This very short Minish Cap interview with supervisor Eiji Aonuma and director Hidemaro Fujibayashi from Famitsu magazine briefly goes over their design ideas and the influence of Capcom on Zelda.

This is one of the most borderline interviews, in terms of noteworthy content (being pre-release, it has the odor of an advertisement about it); however, there isn’t much available about the Minish Cap development elsewhere online, and small things like this do still deserve to be documented. For more meaty Zelda fare, glitterberri’s oustanding work is recommended!

Zelda interviews @glitterberri

LoZ: The Minish Cap – 2004 Developer Interview

with Eiji Aonuma (supervisor) and Hidemaro Fujibayashi (director)

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From a Skyward Sword meeting.

Development Themes

Fujibayashi: Our two development themes for a Zelda on the GBA were 1) to do something no one had done before, and 2) to make something that would really bring out Capcom’s style.

With Minish Cap we started off by asking: how can we make this feel like a Capcom game? Our answer was to feature Capcom’s talent for beautiful, exquisite 2D graphics.

Also, when making a Zelda game, you need some macguffin–a thing or concept that you can build the world and gameplay off. For example, in Oracle it was “the four seasons.” This time we had an idea where Link could get really big or shrink in size. As you adventured, you’d switch between Link’s normal world, and a miniaturized world.

Light and Dark, Big and Small

Aonuma: Our first approach was to take our early image sketches and try to convert them to 2D graphics on the Gameboy Advance. One picture showed a tiny creature in a barrel, and a tiny Link. Another picture showed a corridor made out of the gaps between normal sized furniture, and an unknown world opening up beyond… stuff like that. Once we saw those images, we could feel “this is going to be an interesting game.”

Zelda has long had two worlds for Link to traverse. In the beginning there was the “light world” and the “dark world”, and we took some inspiration from that for Minish Cap. When you shrink down your view changes, and the idea is that there’s something very important hidden in this world that you had never really paid attention to.

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Capcom’s Minish Cap concept art.
Text reads: “We want this to be a little
more ominous than Link to the Past.”

Fujibayashi: When I was making Oracle and Four Swords, I had my own personal image of Hyrule, and I was trying to figure out a way to keep that intact while still making a bonafide Zelda game. I was also thinking about the antonyms (or maybe “symmetries” is a better word) that have defined Zelda games previously, like light and darkness. As I thought of that, the concept of “big and small” came to me.

Aonuma: For every Zelda game, we’ve had to develop a brand new world, but this is very difficult. Anything is possible, but it needs to have that “Zelda-ness” and if you do something too absurd people will say it doesn’t feel like Zelda. So figuring out our initial approach was one of the hardest parts, but Capcom gave us a lot of good ideas.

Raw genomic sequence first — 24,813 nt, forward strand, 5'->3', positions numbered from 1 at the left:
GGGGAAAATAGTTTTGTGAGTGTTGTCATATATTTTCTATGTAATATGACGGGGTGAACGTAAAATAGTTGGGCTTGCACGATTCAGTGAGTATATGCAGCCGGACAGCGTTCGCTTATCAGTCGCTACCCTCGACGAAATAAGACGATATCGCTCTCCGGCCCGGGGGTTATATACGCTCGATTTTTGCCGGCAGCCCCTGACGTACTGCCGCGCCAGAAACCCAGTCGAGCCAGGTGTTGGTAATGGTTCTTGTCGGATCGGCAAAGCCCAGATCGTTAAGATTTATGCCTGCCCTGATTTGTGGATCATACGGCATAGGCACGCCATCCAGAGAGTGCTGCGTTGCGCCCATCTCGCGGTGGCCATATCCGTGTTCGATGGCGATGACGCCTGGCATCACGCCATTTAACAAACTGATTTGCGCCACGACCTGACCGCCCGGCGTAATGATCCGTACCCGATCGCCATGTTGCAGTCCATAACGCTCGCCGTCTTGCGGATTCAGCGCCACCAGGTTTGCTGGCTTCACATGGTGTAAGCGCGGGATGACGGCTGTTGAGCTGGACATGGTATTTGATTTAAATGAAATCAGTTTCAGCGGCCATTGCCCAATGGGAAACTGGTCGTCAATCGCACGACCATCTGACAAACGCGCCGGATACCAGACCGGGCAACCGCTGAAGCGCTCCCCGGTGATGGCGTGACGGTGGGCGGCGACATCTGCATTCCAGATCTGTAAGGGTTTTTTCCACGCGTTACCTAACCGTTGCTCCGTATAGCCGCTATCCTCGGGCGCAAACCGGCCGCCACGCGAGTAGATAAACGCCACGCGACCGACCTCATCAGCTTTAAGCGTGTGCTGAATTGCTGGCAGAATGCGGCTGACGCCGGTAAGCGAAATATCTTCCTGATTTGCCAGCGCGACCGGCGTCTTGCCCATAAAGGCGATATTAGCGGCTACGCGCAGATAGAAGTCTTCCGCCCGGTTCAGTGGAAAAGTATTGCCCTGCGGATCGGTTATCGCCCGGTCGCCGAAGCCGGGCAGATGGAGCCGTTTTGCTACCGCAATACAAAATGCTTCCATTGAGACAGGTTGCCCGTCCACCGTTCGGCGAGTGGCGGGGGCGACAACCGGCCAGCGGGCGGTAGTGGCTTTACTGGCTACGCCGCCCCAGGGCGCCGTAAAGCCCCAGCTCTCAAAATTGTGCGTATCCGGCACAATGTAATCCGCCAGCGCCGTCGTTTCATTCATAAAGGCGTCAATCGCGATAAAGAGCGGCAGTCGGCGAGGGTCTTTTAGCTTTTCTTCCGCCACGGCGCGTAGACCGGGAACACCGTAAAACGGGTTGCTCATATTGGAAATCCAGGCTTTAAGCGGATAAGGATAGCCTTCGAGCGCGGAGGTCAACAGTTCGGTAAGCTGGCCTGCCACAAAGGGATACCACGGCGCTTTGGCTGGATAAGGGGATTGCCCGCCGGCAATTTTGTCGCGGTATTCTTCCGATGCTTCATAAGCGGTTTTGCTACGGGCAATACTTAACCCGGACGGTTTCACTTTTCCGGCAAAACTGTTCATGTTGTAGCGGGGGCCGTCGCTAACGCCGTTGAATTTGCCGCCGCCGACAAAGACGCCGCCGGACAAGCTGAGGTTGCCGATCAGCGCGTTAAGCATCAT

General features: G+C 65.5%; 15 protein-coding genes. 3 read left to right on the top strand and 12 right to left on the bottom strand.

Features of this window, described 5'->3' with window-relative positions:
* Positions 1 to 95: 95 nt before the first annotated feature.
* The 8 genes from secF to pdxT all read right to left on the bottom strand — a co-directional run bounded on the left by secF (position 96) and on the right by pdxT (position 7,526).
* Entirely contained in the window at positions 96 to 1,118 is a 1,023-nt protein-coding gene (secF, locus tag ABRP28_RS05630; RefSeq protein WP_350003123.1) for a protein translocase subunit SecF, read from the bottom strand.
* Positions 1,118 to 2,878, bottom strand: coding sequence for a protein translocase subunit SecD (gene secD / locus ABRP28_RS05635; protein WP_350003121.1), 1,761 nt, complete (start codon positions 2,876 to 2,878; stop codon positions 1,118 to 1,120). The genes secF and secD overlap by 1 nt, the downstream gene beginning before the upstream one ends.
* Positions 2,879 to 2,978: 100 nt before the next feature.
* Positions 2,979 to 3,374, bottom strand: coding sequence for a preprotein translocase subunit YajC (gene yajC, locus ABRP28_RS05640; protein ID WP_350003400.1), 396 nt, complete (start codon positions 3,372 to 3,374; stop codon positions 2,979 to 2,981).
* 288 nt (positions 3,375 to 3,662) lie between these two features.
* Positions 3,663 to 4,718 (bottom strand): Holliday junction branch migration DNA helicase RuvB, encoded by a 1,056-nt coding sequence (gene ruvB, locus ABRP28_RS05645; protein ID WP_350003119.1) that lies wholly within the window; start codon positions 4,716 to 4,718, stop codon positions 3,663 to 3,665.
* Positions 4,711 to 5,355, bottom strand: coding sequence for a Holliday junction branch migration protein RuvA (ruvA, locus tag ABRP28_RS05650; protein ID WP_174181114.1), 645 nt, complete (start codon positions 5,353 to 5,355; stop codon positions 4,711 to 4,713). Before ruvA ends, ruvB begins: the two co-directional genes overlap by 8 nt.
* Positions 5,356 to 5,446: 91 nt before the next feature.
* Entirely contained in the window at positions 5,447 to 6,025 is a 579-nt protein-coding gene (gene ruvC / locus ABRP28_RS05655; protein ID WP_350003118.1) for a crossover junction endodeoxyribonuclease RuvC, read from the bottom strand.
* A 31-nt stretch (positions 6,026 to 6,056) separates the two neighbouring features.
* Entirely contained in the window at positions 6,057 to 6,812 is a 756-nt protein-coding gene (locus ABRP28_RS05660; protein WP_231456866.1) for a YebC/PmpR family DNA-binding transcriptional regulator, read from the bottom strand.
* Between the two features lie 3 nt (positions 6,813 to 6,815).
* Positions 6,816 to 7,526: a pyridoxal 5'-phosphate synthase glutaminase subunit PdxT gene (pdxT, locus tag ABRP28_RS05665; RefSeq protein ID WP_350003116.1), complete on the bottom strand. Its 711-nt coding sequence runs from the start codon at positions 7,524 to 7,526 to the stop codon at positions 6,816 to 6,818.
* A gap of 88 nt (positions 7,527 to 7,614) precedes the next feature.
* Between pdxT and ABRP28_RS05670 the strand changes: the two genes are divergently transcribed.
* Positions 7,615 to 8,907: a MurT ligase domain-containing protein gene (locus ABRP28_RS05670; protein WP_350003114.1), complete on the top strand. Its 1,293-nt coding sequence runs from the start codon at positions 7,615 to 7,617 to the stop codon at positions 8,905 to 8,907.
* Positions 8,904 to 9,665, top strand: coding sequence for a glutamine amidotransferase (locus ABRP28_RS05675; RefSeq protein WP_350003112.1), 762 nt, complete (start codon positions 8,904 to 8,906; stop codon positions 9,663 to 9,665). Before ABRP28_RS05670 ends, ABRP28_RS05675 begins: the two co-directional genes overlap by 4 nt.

Concept Art

Fujibayashi: We worked and reworked our ideas, and during the planning phase we really leaned on the concept art and storyboads. We had the designers draw tons of stuff for us.

Aonuma: In the past, our team at Nintendo hasn’t created that much concept art. Our process is to just start creating things that wil be used as actual game data from the get-go. But Capcom showed us these concept drawings they’d made, and you could really feel their power–and passion. (laughs) They completely understood the image of Zelda, so we said “let’s go with this” and started diligently converting their concept art to actual game data. In that sense I think the graphics are very convincing–it feels like these places could actually exist somewhere.

2D and 3D Zelda

Fujibayashi: With Minish Cap, we decided to include a number of things that are really more geared towards 3D, but we tried to do them in 2D. We wanted to impress players.

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More of Capcom’s concept art.

Aonuma: For example, in one room there’s a small staircase atop a bookshelf. When you become small you can walk across joists on the roof to get there. The first time I saw this scene I was taken aback, “whoa, amazing!” The joists themselves were depicted with great detail, they’re very realistic. Maybe it sounds strange for me to praise my own game like this, but the designers at Capcom are really quite amazing. They’ve expanded the world of Zelda for us once more.

When we make a Zelda game, it’s always hard to come up with new items for Link to use. Actually just today, in a separate meeting for Minish Cap, we started talking about a new exciting item.

Fujibayashi: Zelda games are interesting in 3D too, but what we’re aiming for with Minish Cap is a 2D GBA game that can compete with the 3D Zeldas. Utilizing all our technological expertise, we’re trying to make something that will be called the pinnacle of 2D gaming.